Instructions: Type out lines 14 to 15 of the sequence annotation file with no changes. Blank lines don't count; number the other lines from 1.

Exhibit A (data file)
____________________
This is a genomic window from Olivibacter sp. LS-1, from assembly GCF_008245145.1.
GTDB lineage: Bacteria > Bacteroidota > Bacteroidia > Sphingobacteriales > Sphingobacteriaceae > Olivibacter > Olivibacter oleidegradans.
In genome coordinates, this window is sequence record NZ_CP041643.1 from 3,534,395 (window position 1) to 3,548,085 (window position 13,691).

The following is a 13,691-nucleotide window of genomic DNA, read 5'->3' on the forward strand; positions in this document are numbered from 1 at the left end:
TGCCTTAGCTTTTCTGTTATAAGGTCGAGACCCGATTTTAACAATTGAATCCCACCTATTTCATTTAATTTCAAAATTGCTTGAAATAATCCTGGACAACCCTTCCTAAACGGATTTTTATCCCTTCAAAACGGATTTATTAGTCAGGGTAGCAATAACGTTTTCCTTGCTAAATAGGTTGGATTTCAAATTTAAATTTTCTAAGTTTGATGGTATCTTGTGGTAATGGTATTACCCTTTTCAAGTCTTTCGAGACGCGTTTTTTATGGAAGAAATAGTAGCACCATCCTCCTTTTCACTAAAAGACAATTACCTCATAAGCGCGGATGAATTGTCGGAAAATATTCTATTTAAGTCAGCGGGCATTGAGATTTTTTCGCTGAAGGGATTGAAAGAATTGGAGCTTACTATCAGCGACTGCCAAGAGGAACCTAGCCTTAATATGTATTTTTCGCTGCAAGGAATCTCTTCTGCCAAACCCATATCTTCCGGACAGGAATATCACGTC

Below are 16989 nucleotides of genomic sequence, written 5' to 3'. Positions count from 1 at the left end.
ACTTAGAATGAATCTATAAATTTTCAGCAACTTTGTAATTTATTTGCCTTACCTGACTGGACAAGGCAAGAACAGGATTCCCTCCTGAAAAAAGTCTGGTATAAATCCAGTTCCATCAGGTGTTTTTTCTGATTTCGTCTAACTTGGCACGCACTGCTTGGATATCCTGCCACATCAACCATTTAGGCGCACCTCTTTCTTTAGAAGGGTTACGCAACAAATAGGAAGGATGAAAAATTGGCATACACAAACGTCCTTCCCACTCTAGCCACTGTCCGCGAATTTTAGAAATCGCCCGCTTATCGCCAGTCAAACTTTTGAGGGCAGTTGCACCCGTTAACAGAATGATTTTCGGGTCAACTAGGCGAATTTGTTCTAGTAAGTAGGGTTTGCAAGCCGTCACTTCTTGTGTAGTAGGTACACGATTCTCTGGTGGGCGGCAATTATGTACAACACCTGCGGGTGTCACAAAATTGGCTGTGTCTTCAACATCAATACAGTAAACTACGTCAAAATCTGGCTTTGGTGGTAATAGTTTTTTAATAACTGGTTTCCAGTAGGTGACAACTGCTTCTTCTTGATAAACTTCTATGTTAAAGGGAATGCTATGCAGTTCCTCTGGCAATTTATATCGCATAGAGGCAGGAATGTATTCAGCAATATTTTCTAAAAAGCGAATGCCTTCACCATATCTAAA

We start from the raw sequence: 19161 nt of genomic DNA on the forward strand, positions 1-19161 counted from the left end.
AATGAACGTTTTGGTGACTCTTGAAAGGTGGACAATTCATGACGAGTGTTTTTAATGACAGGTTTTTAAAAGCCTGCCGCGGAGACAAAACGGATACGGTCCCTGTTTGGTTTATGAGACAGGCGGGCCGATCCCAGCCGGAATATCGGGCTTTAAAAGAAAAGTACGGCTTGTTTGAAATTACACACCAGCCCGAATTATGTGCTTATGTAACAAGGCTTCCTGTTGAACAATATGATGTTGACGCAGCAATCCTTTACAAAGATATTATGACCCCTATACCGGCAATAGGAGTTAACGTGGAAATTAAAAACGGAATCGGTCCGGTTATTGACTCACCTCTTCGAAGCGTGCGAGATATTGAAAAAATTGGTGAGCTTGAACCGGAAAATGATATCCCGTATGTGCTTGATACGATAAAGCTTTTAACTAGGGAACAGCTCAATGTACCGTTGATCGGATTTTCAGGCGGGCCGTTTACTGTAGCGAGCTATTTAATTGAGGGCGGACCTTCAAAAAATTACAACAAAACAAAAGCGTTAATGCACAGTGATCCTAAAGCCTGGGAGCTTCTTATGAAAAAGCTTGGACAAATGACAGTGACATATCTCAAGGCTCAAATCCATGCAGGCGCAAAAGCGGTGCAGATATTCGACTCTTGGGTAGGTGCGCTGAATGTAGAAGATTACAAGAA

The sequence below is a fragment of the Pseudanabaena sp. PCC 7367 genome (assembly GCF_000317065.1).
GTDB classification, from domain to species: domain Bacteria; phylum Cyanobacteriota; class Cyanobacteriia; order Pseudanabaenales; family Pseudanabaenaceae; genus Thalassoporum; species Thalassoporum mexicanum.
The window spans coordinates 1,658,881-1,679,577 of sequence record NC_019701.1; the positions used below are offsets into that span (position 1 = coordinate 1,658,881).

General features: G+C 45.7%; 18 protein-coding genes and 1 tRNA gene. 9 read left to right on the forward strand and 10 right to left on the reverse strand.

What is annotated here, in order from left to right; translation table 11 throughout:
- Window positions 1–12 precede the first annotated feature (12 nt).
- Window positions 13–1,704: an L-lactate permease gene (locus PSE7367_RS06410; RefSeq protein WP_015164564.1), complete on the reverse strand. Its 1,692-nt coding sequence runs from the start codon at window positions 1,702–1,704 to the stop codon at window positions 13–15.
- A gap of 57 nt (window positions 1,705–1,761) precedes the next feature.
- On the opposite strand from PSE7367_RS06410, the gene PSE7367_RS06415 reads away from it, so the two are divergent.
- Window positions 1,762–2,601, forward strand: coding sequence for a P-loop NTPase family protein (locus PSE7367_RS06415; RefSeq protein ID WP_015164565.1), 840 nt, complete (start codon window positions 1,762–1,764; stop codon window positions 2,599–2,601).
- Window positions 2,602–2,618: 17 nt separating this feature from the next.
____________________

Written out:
What is annotated here, in order from left to right; translation table 11 throughout:
- Window positions 1–12 precede the first annotated feature (12 nt).